What Is Tennis Elbow?
Tennis elbow also known as lateral epicondylitis, is a painful elbow caused by overuse and inflammation of the tendons. Usually, playing tennis or other racquet sports can caused this condition. However, there is also certain activities that also put you at risk. Repeated movement of the elbow can caused pain and tenderness on the outer elbow.
What Cause Tennis Elbow to Occur?
- Overuse injury
- Tennis elbow often due to damage forearm muscles such as extensor carpi radialis brevis (ECRB) that help to stabilize the wrist when the elbow is straight. This commonly occur when playing tennis or racquet sports
- Repeated activity
- Many people participate in work or activities that require repetitive and vigorous use of the forearm muscles such as painters, plumbers and carpenters
- Mostly people at age 30 to 50 are prone to tennis elbow
- Tennis elbow can sometimes occur without any recognized repetitive injury. This is called “idiopathic” or unknown cause
What Are the Common Symptoms You May Experience?
Tennis elbow develop gradually in most cases, pain begins as mild and slowly worsen over weeks and months. Common symptoms are:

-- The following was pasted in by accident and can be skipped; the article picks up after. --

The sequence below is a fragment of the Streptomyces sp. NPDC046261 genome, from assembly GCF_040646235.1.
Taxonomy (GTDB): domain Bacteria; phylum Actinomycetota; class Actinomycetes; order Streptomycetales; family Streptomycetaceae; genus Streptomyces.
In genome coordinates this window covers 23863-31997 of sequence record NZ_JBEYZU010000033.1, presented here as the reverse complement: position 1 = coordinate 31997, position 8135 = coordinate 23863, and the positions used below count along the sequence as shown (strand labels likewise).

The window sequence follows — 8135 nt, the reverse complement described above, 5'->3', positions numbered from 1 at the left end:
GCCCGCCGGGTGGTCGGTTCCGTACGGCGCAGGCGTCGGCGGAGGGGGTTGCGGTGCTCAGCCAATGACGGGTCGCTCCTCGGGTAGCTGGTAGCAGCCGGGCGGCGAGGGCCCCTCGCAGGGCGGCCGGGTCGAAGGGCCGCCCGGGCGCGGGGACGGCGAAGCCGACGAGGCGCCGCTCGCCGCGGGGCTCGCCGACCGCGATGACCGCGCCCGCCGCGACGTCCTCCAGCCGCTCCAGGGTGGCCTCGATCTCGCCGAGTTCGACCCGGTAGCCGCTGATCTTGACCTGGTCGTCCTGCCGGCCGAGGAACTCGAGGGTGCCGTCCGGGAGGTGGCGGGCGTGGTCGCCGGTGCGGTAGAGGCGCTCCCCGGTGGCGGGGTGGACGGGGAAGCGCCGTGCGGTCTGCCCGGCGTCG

- Pain and burning on the outer side of the elbow
- Weak hand grip strength
- Sometimes pain at night
Usually, dominant hand tend to be affected, but also can happen on both hands.
What Are the Common Treatments Suitable for Tennis Elbow?
- Non-surgical treatment
- Rest your arm by reducing the participation in the activity or sports
- Medication such as ibuprofen can help to reduce the pain and swelling
- Physical therapy will teach you exercise to strengthened the involved muscles of the forearm. Your therapist may also perform ultrasound, ice massage, or muscle stimulating technique to promote healing on the muscles
- Brace can be use over the back of your forearm to help relieved symptoms by resting the muscles and tendons
- Steroid injection can be injected to your painful area to relieve the pain
- Platelet rich plasma (PRP) can improve and heal the tissue
- Equipment check. Have your doctor to check for your racquet use if you participate in racquet sports to check for proper fit
- Surgical treatment
- If your symptoms does not go away after 6 to 12 months of non-surgical treatment, your doctor may recommend surgery.